If "gun crime" has been falling dramatically for decades, and the "gun control" advocates are still shrieking for fundamental changes in gun laws, what is their objective? It can't be "gun violence prevention," or they would be demanding more of what we have been doing with such favorable results since the mid-'90s: dropping "assault weapon" and "high capacity" magazine bans, more "shall issue" concealed carry (or, indeed, more Constitutional carry), more "stand your ground" laws, etc.
Since they are instead advocating exactly the opposite, whose side are they on? Perhaps the side that benefits from higher "gun crime" numbers?
Obama appears with a bull’s-eye on his head in a new English-language magazine published online apparently by Islamist militants, who also urge Muslims around the world to try to hack and manipulate American drones.
“Wanted Dead Only. Barack Obama Mass Murderer. Reward: in the Hereafter,” reads the full page poster that depicts a darkened image Obama as a target.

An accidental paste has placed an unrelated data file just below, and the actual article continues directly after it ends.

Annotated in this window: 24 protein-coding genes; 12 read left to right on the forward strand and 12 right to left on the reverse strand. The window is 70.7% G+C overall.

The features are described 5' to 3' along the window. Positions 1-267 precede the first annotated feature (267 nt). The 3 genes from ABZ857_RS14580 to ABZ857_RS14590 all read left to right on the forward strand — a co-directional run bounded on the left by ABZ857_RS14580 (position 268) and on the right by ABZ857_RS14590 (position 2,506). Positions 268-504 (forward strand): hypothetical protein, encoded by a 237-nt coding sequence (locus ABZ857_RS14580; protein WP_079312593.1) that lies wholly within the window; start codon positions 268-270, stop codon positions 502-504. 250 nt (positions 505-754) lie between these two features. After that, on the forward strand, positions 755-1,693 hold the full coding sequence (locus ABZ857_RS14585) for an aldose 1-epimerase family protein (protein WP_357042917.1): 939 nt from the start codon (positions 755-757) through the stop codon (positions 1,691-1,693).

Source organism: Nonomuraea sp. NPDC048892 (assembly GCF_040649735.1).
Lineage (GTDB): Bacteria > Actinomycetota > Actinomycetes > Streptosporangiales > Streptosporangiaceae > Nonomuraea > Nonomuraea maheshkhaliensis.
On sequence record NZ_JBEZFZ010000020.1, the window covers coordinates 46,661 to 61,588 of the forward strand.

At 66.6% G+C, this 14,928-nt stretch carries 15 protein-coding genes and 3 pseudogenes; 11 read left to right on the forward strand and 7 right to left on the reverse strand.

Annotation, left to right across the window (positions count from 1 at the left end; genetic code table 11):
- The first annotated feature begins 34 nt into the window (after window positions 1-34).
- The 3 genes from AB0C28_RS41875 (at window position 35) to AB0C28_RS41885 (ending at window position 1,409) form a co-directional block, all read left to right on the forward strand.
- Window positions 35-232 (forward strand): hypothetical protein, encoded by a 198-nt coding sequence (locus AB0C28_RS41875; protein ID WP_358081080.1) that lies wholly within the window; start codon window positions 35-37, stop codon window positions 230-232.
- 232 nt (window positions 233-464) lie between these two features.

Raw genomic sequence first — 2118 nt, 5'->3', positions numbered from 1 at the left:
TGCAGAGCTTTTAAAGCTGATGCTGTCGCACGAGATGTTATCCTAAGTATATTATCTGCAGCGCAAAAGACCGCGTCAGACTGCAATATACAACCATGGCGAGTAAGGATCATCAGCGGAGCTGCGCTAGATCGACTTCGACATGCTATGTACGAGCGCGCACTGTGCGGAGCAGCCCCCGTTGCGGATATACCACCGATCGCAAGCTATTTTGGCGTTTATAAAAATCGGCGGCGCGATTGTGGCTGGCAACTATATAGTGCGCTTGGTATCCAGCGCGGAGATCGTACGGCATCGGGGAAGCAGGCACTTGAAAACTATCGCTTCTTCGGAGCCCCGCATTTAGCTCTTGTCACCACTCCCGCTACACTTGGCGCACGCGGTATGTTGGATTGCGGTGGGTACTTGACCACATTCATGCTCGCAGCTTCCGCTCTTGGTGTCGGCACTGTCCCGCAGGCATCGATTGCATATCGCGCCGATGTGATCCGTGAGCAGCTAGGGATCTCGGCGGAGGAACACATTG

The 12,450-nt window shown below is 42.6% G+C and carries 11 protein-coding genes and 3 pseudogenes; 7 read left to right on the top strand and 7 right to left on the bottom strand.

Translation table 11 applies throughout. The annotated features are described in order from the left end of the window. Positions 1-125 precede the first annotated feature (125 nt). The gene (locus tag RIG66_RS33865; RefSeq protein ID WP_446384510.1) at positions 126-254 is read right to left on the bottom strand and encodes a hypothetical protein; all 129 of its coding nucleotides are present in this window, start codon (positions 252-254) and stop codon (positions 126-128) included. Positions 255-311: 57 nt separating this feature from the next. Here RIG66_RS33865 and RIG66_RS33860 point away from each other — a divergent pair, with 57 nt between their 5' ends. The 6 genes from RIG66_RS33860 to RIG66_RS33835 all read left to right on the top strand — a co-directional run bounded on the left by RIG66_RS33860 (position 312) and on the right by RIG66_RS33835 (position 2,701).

Elsewhere in the 80-page tome, the magazine calls upon the “Ummah,” the community of Muslims all over the world, to hack and manipulate U.S. drones, identifying drone attacks as “one of the utmost important issues that the Ummah must unite to come up with an answer to.”
New Jersey Gov. Chris Christie’s office has released a new video produced for the annual New Jersey Legislative Correspondents’ dinner.
The spoof video features Christie’s hunt for his famous fleece, featuring pop culture references and cameos from Alec Baldwin, James Carville and Jon Bon Jovi.
The video also pays tribute to last year’s popular “Texts from Hillary” meme.
At Breitbart’s "The Conversation," Ezra Dulis says that Chris Christie “gets it” when it comes to blending pop culture and politics.
Christie gets it. He knows he’ll gain greater name recognition and likability with goofy YouTube videos (this isn’t his first) than any political stunt–or position, for that matter–that could backfire on him. He’s sucking up to celebs who will increase his exposure and his “cool factor.”
Posted by 12th_Man (#3) 10 days ago (http://www.usnews.com)